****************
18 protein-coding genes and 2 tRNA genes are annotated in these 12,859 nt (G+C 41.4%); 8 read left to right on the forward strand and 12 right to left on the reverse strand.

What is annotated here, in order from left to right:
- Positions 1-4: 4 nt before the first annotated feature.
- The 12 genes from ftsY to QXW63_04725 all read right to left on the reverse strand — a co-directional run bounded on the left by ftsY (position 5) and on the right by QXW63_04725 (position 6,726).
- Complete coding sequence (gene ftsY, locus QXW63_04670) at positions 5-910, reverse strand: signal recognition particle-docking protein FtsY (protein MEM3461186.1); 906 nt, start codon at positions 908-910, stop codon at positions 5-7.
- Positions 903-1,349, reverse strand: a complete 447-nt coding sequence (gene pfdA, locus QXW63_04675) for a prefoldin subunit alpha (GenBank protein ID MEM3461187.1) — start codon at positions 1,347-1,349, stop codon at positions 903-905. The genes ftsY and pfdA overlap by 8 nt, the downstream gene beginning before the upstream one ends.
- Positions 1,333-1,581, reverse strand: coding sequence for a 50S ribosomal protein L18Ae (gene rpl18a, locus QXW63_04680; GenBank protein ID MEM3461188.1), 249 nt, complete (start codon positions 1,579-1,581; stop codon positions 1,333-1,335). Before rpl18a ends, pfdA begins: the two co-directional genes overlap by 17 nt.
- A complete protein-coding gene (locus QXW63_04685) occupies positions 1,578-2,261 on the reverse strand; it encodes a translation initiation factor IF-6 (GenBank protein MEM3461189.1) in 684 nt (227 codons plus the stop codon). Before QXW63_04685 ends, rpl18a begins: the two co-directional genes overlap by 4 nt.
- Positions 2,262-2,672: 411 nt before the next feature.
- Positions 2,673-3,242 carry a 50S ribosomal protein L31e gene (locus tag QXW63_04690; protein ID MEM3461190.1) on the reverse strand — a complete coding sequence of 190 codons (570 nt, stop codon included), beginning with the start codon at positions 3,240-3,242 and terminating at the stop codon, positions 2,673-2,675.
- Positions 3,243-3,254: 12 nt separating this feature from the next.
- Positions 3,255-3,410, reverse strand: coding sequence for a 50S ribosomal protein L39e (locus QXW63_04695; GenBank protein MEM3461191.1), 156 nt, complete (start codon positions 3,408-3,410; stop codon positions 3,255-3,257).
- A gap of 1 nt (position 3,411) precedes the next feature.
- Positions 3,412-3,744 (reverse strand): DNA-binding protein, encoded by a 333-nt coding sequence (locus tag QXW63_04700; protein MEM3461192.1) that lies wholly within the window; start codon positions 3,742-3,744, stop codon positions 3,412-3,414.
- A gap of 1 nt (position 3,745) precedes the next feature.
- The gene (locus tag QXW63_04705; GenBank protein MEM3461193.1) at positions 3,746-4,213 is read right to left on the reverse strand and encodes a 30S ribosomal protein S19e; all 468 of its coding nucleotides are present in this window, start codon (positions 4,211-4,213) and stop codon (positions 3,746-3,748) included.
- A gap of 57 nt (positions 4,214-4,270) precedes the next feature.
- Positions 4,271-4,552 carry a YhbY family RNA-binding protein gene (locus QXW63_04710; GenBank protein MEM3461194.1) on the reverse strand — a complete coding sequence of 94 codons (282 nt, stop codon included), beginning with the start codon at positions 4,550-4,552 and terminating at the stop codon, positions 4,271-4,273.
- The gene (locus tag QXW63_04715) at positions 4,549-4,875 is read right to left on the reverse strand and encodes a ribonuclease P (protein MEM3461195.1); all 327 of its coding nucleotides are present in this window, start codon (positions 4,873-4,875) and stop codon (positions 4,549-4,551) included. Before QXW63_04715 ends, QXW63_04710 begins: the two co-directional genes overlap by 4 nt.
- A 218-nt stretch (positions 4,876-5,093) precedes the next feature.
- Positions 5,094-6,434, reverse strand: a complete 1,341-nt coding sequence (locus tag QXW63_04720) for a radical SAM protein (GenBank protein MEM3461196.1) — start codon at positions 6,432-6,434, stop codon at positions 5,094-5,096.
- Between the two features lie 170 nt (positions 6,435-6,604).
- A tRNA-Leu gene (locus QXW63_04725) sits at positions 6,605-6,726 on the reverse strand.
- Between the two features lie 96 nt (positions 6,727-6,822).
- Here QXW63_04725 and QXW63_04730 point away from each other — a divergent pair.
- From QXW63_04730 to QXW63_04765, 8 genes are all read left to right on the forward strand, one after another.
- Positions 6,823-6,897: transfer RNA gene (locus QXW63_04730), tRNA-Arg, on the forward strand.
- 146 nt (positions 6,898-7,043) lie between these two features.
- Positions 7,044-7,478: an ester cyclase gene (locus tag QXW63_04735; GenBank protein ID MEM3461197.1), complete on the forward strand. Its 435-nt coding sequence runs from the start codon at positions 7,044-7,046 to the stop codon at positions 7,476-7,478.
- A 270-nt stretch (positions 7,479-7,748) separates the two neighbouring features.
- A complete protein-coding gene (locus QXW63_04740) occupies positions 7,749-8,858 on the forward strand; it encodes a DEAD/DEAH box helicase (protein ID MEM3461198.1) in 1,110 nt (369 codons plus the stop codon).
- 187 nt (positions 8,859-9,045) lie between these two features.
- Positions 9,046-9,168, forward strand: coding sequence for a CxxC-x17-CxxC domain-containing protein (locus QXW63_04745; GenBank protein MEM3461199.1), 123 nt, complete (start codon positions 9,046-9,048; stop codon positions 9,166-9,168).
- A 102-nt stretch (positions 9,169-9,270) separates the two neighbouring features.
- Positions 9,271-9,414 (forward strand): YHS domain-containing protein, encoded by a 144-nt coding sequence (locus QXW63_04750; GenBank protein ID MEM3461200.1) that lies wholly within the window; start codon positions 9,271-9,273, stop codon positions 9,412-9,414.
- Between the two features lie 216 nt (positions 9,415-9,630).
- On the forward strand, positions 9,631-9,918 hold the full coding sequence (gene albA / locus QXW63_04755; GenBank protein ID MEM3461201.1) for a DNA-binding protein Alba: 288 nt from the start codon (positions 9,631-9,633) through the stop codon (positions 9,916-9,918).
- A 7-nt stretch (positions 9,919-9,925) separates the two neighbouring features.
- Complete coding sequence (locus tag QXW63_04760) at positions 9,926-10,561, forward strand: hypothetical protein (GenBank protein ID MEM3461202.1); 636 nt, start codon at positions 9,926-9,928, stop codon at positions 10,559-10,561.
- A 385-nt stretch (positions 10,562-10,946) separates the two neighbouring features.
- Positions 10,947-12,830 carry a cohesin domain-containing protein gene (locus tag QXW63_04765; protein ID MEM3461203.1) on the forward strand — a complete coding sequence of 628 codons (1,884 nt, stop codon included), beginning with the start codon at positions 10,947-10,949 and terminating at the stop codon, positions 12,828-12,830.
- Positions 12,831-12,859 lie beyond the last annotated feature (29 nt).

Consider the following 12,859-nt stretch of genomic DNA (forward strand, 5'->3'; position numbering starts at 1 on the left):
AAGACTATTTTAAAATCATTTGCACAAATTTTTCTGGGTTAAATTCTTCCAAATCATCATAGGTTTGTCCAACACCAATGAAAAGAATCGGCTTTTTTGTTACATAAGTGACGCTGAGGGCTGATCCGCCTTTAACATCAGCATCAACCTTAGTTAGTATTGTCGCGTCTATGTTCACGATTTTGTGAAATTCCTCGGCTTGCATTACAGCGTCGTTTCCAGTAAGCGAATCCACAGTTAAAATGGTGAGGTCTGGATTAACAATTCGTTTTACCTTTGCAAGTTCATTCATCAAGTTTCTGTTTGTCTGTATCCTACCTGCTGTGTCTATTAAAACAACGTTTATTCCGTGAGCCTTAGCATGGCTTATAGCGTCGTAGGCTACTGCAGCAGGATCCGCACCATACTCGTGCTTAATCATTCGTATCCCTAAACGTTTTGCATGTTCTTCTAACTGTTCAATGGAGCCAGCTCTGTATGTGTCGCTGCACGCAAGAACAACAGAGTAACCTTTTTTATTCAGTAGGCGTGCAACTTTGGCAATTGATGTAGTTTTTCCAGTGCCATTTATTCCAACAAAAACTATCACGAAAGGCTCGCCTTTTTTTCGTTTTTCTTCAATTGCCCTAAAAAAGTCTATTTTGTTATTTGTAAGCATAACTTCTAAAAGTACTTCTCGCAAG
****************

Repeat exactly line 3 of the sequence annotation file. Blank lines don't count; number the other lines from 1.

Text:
- Positions 1-4: 4 nt before the first annotated feature.